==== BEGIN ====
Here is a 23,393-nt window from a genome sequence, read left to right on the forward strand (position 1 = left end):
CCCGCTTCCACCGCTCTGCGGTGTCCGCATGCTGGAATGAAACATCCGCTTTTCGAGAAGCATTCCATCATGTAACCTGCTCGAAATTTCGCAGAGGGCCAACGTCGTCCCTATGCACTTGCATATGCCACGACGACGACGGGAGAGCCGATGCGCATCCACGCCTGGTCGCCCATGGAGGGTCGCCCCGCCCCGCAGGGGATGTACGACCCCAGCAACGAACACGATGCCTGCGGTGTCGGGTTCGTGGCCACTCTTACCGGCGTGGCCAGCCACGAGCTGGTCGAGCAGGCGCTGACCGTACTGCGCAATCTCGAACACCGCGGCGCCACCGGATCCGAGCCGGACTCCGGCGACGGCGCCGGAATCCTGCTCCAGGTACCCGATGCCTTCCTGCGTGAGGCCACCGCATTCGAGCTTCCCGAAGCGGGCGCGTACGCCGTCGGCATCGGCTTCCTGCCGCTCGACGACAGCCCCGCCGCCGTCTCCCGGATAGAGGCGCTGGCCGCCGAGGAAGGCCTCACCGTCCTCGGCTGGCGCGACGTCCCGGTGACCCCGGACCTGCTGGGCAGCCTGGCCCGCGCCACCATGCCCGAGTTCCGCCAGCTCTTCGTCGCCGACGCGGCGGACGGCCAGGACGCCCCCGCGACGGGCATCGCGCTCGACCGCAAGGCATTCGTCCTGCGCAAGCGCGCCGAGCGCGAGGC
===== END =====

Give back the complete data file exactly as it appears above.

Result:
Here is a 23,393-nt window from a genome sequence, read left to right on the forward strand (position 1 = left end):
CCCGCTTCCACCGCTCTGCGGTGTCCGCATGCTGGAATGAAACATCCGCTTTTCGAGAAGCATTCCATCATGTAACCTGCTCGAAATTTCGCAGAGGGCCAACGTCGTCCCTATGCACTTGCATATGCCACGACGACGACGGGAGAGCCGATGCGCATCCACGCCTGGTCGCCCATGGAGGGTCGCCCCGCCCCGCAGGGGATGTACGACCCCAGCAACGAACACGATGCCTGCGGTGTCGGGTTCGTGGCCACTCTTACCGGCGTGGCCAGCCACGAGCTGGTCGAGCAGGCGCTGACCGTACTGCGCAATCTCGAACACCGCGGCGCCACCGGATCCGAGCCGGACTCCGGCGACGGCGCCGGAATCCTGCTCCAGGTACCCGATGCCTTCCTGCGTGAGGCCACCGCATTCGAGCTTCCCGAAGCGGGCGCGTACGCCGTCGGCATCGGCTTCCTGCCGCTCGACGACAGCCCCGCCGCCGTCTCCCGGATAGAGGCGCTGGCCGCCGAGGAAGGCCTCACCGTCCTCGGCTGGCGCGACGTCCCGGTGACCCCGGACCTGCTGGGCAGCCTGGCCCGCGCCACCATGCCCGAGTTCCGCCAGCTCTTCGTCGCCGACGCGGCGGACGGCCAGGACGCCCCCGCGACGGGCATCGCGCTCGACCGCAAGGCATTCGTCCTGCGCAAGCGCGCCGAGCGCGAGGC